On this page is a *DPI calculator*, or *Distributions to Paid-In Capital calculator* (or *realization multiple*). Enter the amount the fund has paid out to LPs, and the amount LPs have paid into the fund – the amount of capital called – to compute the DPI multiple.

## Distributions to Paid-In Capital Calculator

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## Using the DPI Calculator

Before you can use the DPI calculator, you'll need to find two inputs:

**Cumulative Distributions**- distributions made to investors due to liquidity events.**Called/Paid-In Capital**- the called money paid into the fund (not including future capital calls). Include any called capital, not just capital allocated to investments.

You can either run the math for all investors in the fund (assuming they started at the same time) or use numbers for a single investor – be sure to use the total or the pro-rated amounts, respectively.

## What is DPI?

DPI is the *Distributions to Paid-In Capital multiple*. It shows how much the fund has paid out versus how much investors have paid into a fund. It's also known as the realization multiple, since it measures the money investors have so far realized from their investment.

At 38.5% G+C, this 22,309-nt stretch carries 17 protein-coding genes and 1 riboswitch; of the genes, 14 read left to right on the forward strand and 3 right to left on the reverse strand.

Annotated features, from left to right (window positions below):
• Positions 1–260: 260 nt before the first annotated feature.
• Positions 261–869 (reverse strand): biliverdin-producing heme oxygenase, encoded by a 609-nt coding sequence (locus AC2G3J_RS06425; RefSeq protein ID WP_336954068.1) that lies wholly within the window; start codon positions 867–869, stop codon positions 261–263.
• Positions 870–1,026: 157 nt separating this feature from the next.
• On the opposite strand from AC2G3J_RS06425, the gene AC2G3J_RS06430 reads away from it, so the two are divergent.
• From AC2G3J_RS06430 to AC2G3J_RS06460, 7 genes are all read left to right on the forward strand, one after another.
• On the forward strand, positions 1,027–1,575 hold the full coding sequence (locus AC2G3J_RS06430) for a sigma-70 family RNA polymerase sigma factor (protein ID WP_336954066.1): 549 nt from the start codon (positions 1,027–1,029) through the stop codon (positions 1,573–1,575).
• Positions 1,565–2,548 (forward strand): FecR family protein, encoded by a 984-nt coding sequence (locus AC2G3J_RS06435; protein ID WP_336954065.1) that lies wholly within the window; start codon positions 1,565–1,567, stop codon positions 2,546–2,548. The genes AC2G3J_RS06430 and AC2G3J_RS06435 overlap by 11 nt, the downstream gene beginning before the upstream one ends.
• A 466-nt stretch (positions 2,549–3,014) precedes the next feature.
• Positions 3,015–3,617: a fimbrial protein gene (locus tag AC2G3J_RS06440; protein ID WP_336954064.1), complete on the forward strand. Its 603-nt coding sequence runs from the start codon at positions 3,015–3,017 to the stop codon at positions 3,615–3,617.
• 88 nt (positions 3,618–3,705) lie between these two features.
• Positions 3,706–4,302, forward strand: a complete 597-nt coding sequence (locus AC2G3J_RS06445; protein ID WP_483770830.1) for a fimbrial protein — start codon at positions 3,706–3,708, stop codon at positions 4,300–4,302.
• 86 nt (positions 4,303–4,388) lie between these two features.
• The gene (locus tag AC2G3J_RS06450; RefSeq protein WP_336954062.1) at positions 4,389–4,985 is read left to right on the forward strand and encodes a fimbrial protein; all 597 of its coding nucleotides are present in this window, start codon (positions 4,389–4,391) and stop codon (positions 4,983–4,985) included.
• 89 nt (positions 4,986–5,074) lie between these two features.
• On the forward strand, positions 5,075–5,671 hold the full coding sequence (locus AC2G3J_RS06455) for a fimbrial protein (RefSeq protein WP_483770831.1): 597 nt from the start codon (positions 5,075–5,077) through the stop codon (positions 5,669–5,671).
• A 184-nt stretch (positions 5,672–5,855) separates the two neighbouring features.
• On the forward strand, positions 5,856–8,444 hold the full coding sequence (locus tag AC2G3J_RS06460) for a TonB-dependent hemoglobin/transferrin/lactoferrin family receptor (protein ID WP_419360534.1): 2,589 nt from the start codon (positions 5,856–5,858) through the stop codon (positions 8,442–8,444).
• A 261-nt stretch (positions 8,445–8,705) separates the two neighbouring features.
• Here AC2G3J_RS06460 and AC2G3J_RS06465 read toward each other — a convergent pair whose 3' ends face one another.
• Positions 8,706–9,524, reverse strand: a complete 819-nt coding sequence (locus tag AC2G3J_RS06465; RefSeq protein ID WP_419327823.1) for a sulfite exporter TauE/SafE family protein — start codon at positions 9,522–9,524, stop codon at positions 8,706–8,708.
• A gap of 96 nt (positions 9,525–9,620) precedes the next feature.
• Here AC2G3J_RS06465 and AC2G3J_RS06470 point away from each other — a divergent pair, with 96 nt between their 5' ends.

It's closely related to the TVPI multiple or *Total Value to Paid-In Capital*. TVPI adds an estimate of the fund's residual value, essentially all investments yet to pay out to investors net of any estimated costs and fees (such as carried interest or promote).

DPI is not a time-aware multiple. For that, use IRR of the fund. DPI naturally is lower in the earlier stages of an investment but (hopefully) increases and crosses 1x later in the fund's life due to liquidity events.

## DPI in Investments

DPI is superior to most multiples in a significant way – once money is paid out, LPs can use it in other investments or for expenses! The success of a fund hinges on how well it can convert the marked investment value from other ratios into actual distributions. DPI shows how well a fund has returned capital up to a point.

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